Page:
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Mini Schnauzer stands with front feet on a table, wearing a party hat and looking at a bone shaped cake

Birthday boy

Ten years ago today The Little Bear Dog Blog was born. It was a cold, wet February afternoon when I set up the WordPress account and in all honesty, I thought I’d probably only post a few times. It was just an experiment and never in a million years did I expect people to actually read my ramblings. But here we are, ten years, 152 posts and thousands of readers later.

Thank you

To everyone who’s read, liked, commented on or shared posts over the years – thank you so much.  Your time is precious and I’m so grateful for the time you took to be a part of our story.

I can’t of course leave out the beautiful little soul who inspired the blog. Had Little Bear been the ‘take anywhere’ dog I’d been expecting, I very much doubt that I would have taken to blogging as a way of processing the realities of life with a reactive dog.

They say that our greatest challenges are our greatest teachers. Little Bear and Annie have certainly been great teachers! But above all, they’ve taught me the power of unconditional, unwavering love. How blessed I’ve been.

I have no idea how many more blog posts we’ll have – time waits for no man, woman or dog, so we’ll take each day as it comes and be grateful for every single one we get to share with them.

“There is nothing truer in this world than the love of a good dog.” Mira Grant 

 

Daemon Dogs

Red fox Labrador, laying down, 'smiling' at camera

Annie’s happiest when she’s close to her people

I didn’t have dogs when I first read Phillip Pullman’s Dark Materials. I loved the books for many reasons, not least the fact that in his world, every human has a ‘daemon’, a manifestation of their soul that takes animal form.

While daemons aren’t really animals, it’s impossible to read the books without relating it to the animals in your own life. In Pullman’s world, daemons speak, regardless of their species, and share the same level of intelligence as their humans. They are one and the same being, tethered by an invisible bond and parted only by death.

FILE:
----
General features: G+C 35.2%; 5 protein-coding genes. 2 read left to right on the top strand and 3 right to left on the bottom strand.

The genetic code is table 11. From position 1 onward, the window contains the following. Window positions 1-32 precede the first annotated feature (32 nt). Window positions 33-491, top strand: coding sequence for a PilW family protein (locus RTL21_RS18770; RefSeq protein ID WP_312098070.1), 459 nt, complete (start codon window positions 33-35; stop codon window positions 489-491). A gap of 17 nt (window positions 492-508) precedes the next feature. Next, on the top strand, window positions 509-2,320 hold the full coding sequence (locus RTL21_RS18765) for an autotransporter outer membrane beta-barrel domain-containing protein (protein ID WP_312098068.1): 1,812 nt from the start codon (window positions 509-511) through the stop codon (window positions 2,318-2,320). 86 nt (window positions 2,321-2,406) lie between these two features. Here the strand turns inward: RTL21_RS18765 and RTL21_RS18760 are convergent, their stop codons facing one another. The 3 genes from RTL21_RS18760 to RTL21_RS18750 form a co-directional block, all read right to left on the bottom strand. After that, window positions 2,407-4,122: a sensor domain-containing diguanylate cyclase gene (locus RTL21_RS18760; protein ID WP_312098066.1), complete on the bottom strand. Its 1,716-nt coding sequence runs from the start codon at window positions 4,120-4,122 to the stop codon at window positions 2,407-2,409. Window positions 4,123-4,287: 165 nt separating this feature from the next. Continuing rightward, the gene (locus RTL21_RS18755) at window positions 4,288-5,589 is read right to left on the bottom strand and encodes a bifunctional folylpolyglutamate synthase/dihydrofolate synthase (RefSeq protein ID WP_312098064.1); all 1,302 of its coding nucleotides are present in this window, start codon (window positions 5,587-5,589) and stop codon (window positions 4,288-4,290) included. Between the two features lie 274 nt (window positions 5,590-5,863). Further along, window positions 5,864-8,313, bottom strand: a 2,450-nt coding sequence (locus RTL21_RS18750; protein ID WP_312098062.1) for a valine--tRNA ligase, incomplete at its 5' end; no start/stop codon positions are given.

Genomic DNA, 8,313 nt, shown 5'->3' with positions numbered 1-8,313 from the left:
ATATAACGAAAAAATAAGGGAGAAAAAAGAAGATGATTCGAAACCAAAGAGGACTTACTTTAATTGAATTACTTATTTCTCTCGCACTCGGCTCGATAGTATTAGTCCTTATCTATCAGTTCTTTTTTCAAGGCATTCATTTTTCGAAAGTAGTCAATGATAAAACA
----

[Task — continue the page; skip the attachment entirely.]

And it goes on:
Other half has long referred to Little Bear as my ‘daemon dog’, a reference to the fact that his moods have always mirrored mine (or mine his) and because he is rarely far from my side.

Of late though, we’ve noticed that Annie has become more ‘daemon’ in her ways. While Little Bear is happy to lounge on his beloved couch while I work upstairs, entertaining himself with his own brand of neighbourhood woof, Annie wants to be wherever I am – all of the time.

Red fox Labrador laying on rug in kitchen

Annie’s kitchen spot

She follows me constantly. If I leave the room, she’s right behind me, hauling her aching bones out of her bed to hobble along, before lowering herself, joints like creaky doors, to lay within a couple of feet of wherever I am.

Telling her to stay is met with a derisory look and the equivalent of two Labrador fingers and so it is me who is being trained in the art of decisive tea-making. Popping back to the kitchen to add a splash more milk and cave in on the idea of that biscuit isn’t an option when you have an arthritic Labrador in tow.

Red fox Labrador peeking around door

Even bathroom breaks are now accompanied

As she has never ‘done’ stairs, (not that we’d allow her to now at her age even if she did) this presents a problem when it comes to working – and sleeping. I’ve taken to splitting my working day between ergonomically comfortable desk upstairs and neck pain inducing lumpy couch downstairs where she can snooze at my feet.

Nighttime is more of a challenge. Three requests for a garden break is typical on the average night. Usually at midnight, three am and then again sometime around five, although if you’re getting up at six, it’ll be ten minutes before your alarm.

She outdid herself on Wednesday though with a record six woofs. Other Half, who valliantly responds to most of her demands at night, was away, so it was a miracle I made it to my London meetings on Thursday as I felt slightly punch drunk from all my nighttime stumblings down the stairs.

As there have been a couple of accidents in the house in recent months, ignoring her requests is not an option, but she only actually needs to go out about half of the time. The others I think are a combination of her arthritis and the need to be with her people. No matter how tired we are, we can’t deny her that comfort in her twilight years.